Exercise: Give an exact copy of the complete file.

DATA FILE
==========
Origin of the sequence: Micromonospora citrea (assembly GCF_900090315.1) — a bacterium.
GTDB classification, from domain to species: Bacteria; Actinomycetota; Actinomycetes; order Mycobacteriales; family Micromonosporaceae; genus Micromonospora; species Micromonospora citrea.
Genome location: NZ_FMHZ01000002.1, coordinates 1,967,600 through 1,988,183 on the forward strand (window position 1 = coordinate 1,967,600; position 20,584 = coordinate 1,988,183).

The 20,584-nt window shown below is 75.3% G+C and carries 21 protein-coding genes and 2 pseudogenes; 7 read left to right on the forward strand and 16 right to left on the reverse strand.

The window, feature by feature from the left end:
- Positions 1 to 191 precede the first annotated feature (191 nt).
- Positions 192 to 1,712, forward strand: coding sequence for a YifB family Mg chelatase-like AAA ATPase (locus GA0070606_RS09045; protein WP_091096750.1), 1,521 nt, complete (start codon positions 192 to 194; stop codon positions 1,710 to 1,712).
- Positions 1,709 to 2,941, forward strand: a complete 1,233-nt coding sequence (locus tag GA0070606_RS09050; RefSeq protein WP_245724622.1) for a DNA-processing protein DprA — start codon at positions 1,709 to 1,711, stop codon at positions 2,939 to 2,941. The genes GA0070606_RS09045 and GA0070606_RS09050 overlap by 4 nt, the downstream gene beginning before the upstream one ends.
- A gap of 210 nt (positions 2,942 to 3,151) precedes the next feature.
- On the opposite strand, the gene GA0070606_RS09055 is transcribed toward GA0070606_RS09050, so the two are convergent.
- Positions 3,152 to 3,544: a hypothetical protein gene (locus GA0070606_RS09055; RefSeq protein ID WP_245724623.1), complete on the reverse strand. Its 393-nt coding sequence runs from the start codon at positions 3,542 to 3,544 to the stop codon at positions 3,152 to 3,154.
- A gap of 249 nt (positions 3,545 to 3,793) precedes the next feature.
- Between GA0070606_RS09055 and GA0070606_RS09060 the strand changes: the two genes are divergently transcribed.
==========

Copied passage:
Origin of the sequence: Micromonospora citrea (assembly GCF_900090315.1) — a bacterium.
GTDB classification, from domain to species: Bacteria; Actinomycetota; Actinomycetes; order Mycobacteriales; family Micromonosporaceae; genus Micromonospora; species Micromonospora citrea.
Genome location: NZ_FMHZ01000002.1, coordinates 1,967,600 through 1,988,183 on the forward strand (window position 1 = coordinate 1,967,600; position 20,584 = coordinate 1,988,183).

The 20,584-nt window shown below is 75.3% G+C and carries 21 protein-coding genes and 2 pseudogenes; 7 read left to right on the forward strand and 16 right to left on the reverse strand.

The window, feature by feature from the left end:
- Positions 1 to 191 precede the first annotated feature (191 nt).
- Positions 192 to 1,712, forward strand: coding sequence for a YifB family Mg chelatase-like AAA ATPase (locus GA0070606_RS09045; protein WP_091096750.1), 1,521 nt, complete (start codon positions 192 to 194; stop codon positions 1,710 to 1,712).
- Positions 1,709 to 2,941, forward strand: a complete 1,233-nt coding sequence (locus tag GA0070606_RS09050; RefSeq protein WP_245724622.1) for a DNA-processing protein DprA — start codon at positions 1,709 to 1,711, stop codon at positions 2,939 to 2,941. The genes GA0070606_RS09045 and GA0070606_RS09050 overlap by 4 nt, the downstream gene beginning before the upstream one ends.
- A gap of 210 nt (positions 2,942 to 3,151) precedes the next feature.
- On the opposite strand, the gene GA0070606_RS09055 is transcribed toward GA0070606_RS09050, so the two are convergent.
- Positions 3,152 to 3,544: a hypothetical protein gene (locus GA0070606_RS09055; RefSeq protein ID WP_245724623.1), complete on the reverse strand. Its 393-nt coding sequence runs from the start codon at positions 3,542 to 3,544 to the stop codon at positions 3,152 to 3,154.
- A gap of 249 nt (positions 3,545 to 3,793) precedes the next feature.
- Between GA0070606_RS09055 and GA0070606_RS09060 the strand changes: the two genes are divergently transcribed.